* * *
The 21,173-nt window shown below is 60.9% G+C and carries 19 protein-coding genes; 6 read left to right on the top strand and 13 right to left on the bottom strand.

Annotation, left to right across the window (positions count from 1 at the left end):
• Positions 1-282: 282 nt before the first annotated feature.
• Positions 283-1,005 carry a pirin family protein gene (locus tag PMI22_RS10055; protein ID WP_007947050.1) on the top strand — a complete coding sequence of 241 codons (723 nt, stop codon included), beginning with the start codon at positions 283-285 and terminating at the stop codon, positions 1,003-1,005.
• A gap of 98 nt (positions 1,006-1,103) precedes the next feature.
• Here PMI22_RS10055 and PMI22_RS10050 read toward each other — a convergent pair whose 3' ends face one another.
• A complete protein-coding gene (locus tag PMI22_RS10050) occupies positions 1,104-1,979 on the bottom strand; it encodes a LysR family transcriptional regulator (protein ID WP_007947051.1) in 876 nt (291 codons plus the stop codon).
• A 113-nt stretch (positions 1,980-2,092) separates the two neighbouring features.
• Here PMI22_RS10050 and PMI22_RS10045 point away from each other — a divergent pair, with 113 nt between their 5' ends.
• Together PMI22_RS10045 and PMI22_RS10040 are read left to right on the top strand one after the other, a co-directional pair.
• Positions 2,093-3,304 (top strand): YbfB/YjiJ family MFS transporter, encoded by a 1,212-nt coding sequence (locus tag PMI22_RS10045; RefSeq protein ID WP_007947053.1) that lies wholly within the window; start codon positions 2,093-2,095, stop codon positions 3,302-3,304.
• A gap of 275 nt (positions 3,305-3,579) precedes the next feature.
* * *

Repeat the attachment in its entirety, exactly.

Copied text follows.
The 21,173-nt window shown below is 60.9% G+C and carries 19 protein-coding genes; 6 read left to right on the top strand and 13 right to left on the bottom strand.

Annotation, left to right across the window (positions count from 1 at the left end):
• Positions 1-282: 282 nt before the first annotated feature.
• Positions 283-1,005 carry a pirin family protein gene (locus tag PMI22_RS10055; protein ID WP_007947050.1) on the top strand — a complete coding sequence of 241 codons (723 nt, stop codon included), beginning with the start codon at positions 283-285 and terminating at the stop codon, positions 1,003-1,005.
• A gap of 98 nt (positions 1,006-1,103) precedes the next feature.
• Here PMI22_RS10055 and PMI22_RS10050 read toward each other — a convergent pair whose 3' ends face one another.
• A complete protein-coding gene (locus tag PMI22_RS10050) occupies positions 1,104-1,979 on the bottom strand; it encodes a LysR family transcriptional regulator (protein ID WP_007947051.1) in 876 nt (291 codons plus the stop codon).
• A 113-nt stretch (positions 1,980-2,092) separates the two neighbouring features.
• Here PMI22_RS10050 and PMI22_RS10045 point away from each other — a divergent pair, with 113 nt between their 5' ends.
• Together PMI22_RS10045 and PMI22_RS10040 are read left to right on the top strand one after the other, a co-directional pair.
• Positions 2,093-3,304 (top strand): YbfB/YjiJ family MFS transporter, encoded by a 1,212-nt coding sequence (locus tag PMI22_RS10045; RefSeq protein ID WP_007947053.1) that lies wholly within the window; start codon positions 2,093-2,095, stop codon positions 3,302-3,304.
• A gap of 275 nt (positions 3,305-3,579) precedes the next feature.